[Tutor] How do I get user input when running a python program?

Walter Prins wprins at gmail.com
Thu Mar 15 23:11:40 CET 2012

Hi Tamar,

On 15 March 2012 17:59, Tamar Osher <emeraldoffice at hotmail.com> wrote:
> Hi.  I am reading Python for the Absolute Beginner, finished chapter 4, and
> am trying to duplicate the author's games.  In order to know if I have
> properly created my new games, I need to get user input and see what
> happens.  How do I set things up on my computer so that I can get user input
> when my new program is being run?  I have Python 3.2.2 and a Windows7 64-bit
> computer.  I hope to hear from someone; thank you very much for helping me.
>  I am very appreciative!

Firstly, what version of the book are you using?  (Or more
specifically, what version of Python is the book using?)  You're just
setting yourself up for trouble if your book is using a substantially
different version of Python than you are.  (The first version of the
book, for example, came out in 2003 and uses Python 2.2...)  The
second edition came out around 2006 so probably also uses Python 2.x
so even if you're using that, I'd suggest you perhaps consider
uninstalling Python 3 and (for now at least) installing something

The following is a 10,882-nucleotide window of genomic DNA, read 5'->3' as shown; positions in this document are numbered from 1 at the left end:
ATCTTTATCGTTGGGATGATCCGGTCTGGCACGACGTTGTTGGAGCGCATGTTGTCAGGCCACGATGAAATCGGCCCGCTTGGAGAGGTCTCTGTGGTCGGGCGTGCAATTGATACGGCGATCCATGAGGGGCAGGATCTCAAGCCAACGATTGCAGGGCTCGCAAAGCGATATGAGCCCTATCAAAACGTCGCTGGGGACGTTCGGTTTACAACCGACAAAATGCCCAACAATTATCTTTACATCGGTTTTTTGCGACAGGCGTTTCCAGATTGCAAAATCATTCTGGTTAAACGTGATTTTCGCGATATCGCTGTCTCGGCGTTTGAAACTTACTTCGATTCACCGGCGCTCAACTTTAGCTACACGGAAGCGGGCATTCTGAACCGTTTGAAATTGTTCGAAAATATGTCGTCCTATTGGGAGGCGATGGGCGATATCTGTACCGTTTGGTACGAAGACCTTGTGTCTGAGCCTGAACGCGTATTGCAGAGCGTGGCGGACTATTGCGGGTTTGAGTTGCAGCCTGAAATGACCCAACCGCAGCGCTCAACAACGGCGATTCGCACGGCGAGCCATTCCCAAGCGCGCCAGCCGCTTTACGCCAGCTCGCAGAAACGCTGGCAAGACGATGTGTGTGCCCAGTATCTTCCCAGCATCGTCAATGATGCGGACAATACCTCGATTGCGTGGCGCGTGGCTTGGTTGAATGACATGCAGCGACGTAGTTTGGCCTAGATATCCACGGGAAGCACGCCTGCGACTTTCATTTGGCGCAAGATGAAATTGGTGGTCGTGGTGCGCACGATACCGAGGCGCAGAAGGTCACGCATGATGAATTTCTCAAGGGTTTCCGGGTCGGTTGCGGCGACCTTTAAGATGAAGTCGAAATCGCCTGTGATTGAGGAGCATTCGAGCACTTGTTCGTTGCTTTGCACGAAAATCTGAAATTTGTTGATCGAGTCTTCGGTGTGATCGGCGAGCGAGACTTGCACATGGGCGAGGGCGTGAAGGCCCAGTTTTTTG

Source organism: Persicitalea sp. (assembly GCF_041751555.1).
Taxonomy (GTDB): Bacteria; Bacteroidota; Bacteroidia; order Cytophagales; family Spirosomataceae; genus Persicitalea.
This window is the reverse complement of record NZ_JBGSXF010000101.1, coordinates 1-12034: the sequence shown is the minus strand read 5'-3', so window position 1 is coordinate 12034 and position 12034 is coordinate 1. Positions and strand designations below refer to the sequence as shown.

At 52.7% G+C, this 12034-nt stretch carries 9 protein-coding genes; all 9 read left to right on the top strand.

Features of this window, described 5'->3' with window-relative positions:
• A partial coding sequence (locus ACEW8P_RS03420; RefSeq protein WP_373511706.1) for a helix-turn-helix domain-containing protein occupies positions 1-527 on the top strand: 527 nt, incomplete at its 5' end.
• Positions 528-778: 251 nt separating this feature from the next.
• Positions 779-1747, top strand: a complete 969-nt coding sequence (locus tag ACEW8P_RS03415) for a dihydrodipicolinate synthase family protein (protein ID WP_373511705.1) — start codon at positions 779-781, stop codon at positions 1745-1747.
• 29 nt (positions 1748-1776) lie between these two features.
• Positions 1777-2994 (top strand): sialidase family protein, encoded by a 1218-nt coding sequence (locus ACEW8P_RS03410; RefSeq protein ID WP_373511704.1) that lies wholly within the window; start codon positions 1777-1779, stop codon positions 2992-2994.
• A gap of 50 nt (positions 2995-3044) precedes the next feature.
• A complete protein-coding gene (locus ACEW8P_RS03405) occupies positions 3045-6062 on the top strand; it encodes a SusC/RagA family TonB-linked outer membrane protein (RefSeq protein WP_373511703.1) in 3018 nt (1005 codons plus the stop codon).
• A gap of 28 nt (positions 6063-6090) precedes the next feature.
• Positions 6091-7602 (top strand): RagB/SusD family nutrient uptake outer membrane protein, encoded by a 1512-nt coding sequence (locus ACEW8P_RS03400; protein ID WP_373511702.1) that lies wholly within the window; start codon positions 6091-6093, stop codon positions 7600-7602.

closer to what the book is using. (Sorry if this causes you trouble,
but IMHO it's probably better for you to not introduce more
unnecessary variables that make your learning more complicated that it
needs to be and using Python 3.x when your book is 2.x will make
things more complicated than it needs to be.)

Secondly, have you actually read the first 3 chapters?  I ask, because
by your question it appears you may not have, or may not have properly
absorbed the content.  For example, in the first chapter of the book
(at the least, the first version), your question is partially
answered.  I quote:

"*Waiting for the user*

The last line of the program:

raw_input("\n\nPress the Enter key to exit.")

displays the prompt "Press the Enter key to exit." and waits for the
user to press the Enter key.  Once the user presses the key, the
program ends. This is a nice trick to keep a console window open until
the user is done with an application."

Similarly, there's a section entitled "Getting user input" in chapter
2.  So, to echo Ramit, are you having trouble understanding how the
author does it in Chapter 1 & 2?  If not, what are you stuck on?



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